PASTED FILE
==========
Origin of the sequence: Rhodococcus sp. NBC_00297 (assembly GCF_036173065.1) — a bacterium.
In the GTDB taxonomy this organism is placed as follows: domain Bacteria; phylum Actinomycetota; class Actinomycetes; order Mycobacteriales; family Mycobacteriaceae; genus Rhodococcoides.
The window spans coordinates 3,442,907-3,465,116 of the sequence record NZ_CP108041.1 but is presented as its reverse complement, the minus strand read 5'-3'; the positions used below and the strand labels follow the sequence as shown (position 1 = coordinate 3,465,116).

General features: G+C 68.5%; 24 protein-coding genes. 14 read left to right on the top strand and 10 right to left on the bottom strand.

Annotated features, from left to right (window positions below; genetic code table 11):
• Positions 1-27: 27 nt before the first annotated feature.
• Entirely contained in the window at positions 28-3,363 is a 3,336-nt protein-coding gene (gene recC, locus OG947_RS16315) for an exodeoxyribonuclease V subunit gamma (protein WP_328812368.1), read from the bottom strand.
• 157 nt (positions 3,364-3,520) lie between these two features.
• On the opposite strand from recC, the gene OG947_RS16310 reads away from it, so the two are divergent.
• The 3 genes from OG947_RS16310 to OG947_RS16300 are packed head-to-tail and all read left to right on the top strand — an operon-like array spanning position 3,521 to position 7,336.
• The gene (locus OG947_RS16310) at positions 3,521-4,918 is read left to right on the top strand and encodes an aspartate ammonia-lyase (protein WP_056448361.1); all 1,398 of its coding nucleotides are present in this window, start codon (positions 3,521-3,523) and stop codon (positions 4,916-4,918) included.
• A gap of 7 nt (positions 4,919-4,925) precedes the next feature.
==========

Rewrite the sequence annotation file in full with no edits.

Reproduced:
Origin of the sequence: Rhodococcus sp. NBC_00297 (assembly GCF_036173065.1) — a bacterium.
In the GTDB taxonomy this organism is placed as follows: domain Bacteria; phylum Actinomycetota; class Actinomycetes; order Mycobacteriales; family Mycobacteriaceae; genus Rhodococcoides.
The window spans coordinates 3,442,907-3,465,116 of the sequence record NZ_CP108041.1 but is presented as its reverse complement, the minus strand read 5'-3'; the positions used below and the strand labels follow the sequence as shown (position 1 = coordinate 3,465,116).

General features: G+C 68.5%; 24 protein-coding genes. 14 read left to right on the top strand and 10 right to left on the bottom strand.

Annotated features, from left to right (window positions below; genetic code table 11):
• Positions 1-27: 27 nt before the first annotated feature.
• Entirely contained in the window at positions 28-3,363 is a 3,336-nt protein-coding gene (gene recC, locus OG947_RS16315) for an exodeoxyribonuclease V subunit gamma (protein WP_328812368.1), read from the bottom strand.
• 157 nt (positions 3,364-3,520) lie between these two features.
• On the opposite strand from recC, the gene OG947_RS16310 reads away from it, so the two are divergent.
• The 3 genes from OG947_RS16310 to OG947_RS16300 are packed head-to-tail and all read left to right on the top strand — an operon-like array spanning position 3,521 to position 7,336.
• The gene (locus OG947_RS16310) at positions 3,521-4,918 is read left to right on the top strand and encodes an aspartate ammonia-lyase (protein WP_056448361.1); all 1,398 of its coding nucleotides are present in this window, start codon (positions 3,521-3,523) and stop codon (positions 4,916-4,918) included.
• A gap of 7 nt (positions 4,919-4,925) precedes the next feature.